At WinHEC, Microsoft gave some new information on Windows 10, including the fact that Microsoft's latest and greatest operating system will be launching this summer to 190 countries, which is earlier than the previously expected fall release.
When Windows 10 arrives, many users will be able to upgrade to the new platform free of charge; anyone using Windows 7 or Windows 8.1 will be eligible for the free upgrade. To prepare for the launch, Microsoft has been working to enable the upgrade from within the Windows Updates main menu.
Some customers in China will have an easier time upgrading to Windows 10 than the rest of the world. Lenovo plans to use 2,500 service centers inside retail stores in China to upgrade products to the latest version of Windows.
Those who don't own a Lenovo system in China will be able to upgrade through Tencent's QQ instant messenger program. In addition to facilitating the upgrade through its servers, Tencent also plans to include Tencent Video and Tencent PC Manager applications with the upgrade.
One of China's leading smartphone distributors, Xiaomi, will work with users to test Windows 10 on its Xiaomi Mi 4 before pushing the update out to everyone later this year. Qihu 360, another popular software app in China, will also help users update to Windows 10.
Windows 10 brings a number of new advancements to the computerized world. The user interface has been changed to be more like Windows 7, and a number of other features to improve the experience of using the Windows platform have been made.
Microsoft is trying to help spread Windows 10 to new platforms, as well. In addition to the x86-based hardware used by Windows, Microsoft has worked with the Raspberry Pi Foundation, Qualcomm, and others to bring Windows 10 to ARM-based devices.
Windows 10 support has been added for Qualcomm's DragonBoard 410C. As a project board using ARM-based processors, this will give users of the product the ability to develop software for both Windows 10 and Android.
Unfortunately, no exact date was given for Windows 10, but we should hear more details soon as we head into summer.
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So how are the new keys being handed out? If you have an activated copy of windows they will just give you one, or do you have to prove you actually have a key and didn't use a loader to activate windows.Reply
I wonder that too. Also will the "free" upgrade allow me to upgrade to a newer Edition build for free as well? Meaning I have Windows 8.1 Single Language because it came pre-loaded but I would want to upgrade to Windows 10 Pro and not Single LanguageReply
I wonder that too. Also will the "free" upgrade allow me to upgrade to a newer Edition build for free as well? Meaning I have Windows 8.1 Single Language because it came pre-loaded but I would want to upgrade to Windows 10 Pro and not Single Language
It's simple, you'll upgrade for free to the edition that 8.1 had and then from the "System" window you can choose to pay additional fee to upgrade to Pro or whatever edition you want.
Updated: ZDNet's Ed Bott got a response from a Microsoft spokesperson, confirming that the free upgrade path is indeed available for all pirates everywhere, and not just in China.Reply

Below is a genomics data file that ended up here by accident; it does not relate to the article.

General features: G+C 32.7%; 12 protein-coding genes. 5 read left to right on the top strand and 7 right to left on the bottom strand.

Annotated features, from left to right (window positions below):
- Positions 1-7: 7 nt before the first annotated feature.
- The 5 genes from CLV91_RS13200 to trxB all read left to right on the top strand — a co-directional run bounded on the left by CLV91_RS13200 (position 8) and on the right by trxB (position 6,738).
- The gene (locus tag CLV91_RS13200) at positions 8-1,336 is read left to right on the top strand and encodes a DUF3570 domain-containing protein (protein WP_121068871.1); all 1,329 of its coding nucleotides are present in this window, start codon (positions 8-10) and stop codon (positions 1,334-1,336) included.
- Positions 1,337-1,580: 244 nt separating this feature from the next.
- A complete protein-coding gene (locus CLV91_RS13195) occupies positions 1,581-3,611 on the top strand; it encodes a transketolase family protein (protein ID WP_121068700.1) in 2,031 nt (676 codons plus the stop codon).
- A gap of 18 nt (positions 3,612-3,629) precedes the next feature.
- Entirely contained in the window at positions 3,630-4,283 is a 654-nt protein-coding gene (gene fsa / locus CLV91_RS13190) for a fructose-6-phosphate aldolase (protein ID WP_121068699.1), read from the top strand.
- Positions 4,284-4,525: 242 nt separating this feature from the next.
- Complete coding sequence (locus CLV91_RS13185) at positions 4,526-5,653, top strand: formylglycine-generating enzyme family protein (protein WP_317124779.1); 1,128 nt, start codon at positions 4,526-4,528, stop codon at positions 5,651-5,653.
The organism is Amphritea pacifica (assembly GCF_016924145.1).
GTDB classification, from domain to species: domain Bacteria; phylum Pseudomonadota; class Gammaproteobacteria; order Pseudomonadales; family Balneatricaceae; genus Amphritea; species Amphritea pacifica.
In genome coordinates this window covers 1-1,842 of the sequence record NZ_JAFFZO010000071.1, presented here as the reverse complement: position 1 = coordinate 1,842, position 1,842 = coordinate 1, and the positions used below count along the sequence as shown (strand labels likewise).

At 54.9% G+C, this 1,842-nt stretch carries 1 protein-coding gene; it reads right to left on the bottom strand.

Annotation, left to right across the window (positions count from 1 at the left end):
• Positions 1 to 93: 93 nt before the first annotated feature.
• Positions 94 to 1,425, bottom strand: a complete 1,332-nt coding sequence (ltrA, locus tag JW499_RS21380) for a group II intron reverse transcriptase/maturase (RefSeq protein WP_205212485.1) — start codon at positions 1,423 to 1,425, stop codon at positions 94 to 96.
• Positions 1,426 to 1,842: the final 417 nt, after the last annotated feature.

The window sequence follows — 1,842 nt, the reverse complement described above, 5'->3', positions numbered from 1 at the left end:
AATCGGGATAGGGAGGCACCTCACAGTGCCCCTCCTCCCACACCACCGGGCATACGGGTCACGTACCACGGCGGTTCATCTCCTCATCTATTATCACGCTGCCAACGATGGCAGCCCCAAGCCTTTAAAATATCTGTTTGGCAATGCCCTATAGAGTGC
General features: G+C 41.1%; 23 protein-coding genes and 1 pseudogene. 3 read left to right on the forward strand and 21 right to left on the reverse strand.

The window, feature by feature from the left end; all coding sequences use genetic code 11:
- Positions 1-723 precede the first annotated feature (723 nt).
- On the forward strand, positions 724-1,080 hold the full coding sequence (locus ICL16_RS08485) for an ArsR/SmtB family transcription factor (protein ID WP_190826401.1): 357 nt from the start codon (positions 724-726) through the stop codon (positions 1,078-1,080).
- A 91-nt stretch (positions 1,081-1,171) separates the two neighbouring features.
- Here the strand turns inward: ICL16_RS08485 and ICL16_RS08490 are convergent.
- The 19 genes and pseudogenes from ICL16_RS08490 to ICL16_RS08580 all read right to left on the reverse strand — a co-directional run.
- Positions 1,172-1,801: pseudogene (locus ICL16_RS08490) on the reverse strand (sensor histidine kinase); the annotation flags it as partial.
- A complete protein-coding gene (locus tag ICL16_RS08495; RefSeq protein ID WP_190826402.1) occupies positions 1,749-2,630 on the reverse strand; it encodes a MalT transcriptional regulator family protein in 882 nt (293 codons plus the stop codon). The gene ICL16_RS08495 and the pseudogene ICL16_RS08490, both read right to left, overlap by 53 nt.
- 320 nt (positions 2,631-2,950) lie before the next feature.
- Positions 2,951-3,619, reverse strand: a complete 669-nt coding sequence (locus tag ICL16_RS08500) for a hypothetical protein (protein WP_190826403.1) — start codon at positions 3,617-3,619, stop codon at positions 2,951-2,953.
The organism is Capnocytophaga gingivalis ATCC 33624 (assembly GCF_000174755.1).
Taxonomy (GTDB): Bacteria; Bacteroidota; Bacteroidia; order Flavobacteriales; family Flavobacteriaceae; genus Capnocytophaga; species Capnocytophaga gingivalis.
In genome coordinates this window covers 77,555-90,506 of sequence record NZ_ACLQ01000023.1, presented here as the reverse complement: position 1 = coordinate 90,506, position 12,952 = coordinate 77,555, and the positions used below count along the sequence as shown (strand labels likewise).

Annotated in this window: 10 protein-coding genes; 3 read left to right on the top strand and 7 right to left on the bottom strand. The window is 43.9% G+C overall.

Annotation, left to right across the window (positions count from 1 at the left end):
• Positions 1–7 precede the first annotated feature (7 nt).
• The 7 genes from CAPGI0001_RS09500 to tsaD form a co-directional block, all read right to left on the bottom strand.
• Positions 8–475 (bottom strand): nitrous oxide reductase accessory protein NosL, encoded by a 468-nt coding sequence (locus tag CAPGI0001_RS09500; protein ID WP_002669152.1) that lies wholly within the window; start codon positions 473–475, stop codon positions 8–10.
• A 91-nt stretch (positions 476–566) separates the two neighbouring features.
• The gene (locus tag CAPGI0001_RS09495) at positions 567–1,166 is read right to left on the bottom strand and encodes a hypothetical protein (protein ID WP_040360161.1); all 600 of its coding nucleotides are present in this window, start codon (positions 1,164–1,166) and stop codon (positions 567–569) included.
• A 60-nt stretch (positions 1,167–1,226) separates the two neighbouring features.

Even pirates are getting a free upgrade.
What's the cost/business model for non-upgrades?Reply
So how are the new keys being handed out? If you have an activated copy of windows they will just give you one, or do you have to prove you actually have a key and didn't use a loader to activate windows.
While I don't condone piracy, there's an article on Ars stating that for at least China, if not globally, ALL copies of Windows (loaded or not) that are 7/8/8.1 will be given a free, legitimate copy of 10, probably only the Chinese though, so MS can try and get them to be honest about their OS use.
Again, not confirmed in the slightest, but Ars seems to think that's one possibility.
Given Myerson's media campaign for Windows-as-a-service, I have to wonder why Microsoft isn't offering Windows 10 for free, period, to anyone with hardware that can support it.Reply
While i understand why they want to upgrade windows 8 users for free, i don't see what business sense there is to offer free upgrades to windows 7 users. But hey, i guess their losing market share like crazy, so maybe they want to re-establish market dominance like the glory days of windows 95-windowsXP. Then start charging out the butt for windows 11, once they've gotten people locked in to the OS again.Reply
Also, i think there's going to be a resurgence of PC gaming given the mediocre performance of Xbone and PS4, where PC hardware is more powerful for just a little more money. That and the porting of console games to PC is much easier thanks to a similar hardware architecture. So DX12 will really get he ball rolling.
It's likely that old activation loaders won't work in windows 10, your upgrade is free but it's an upgrade to the trial version you already had.Reply
Still need to know versions and absolute pricing, I don't currently "own" a windows license & if 10 is all it's cracked up to be it might actually, finally, be worth paying for. If it's affordable. And if they're not going the route of yearly subscriptions, which is one rumor I've seen.
For those wondering how they will get the access key free, like mentioned above it will be an update to your existing Windows 7 or Windows 8.1 system. You might need to input your old key at some point during the update though.Reply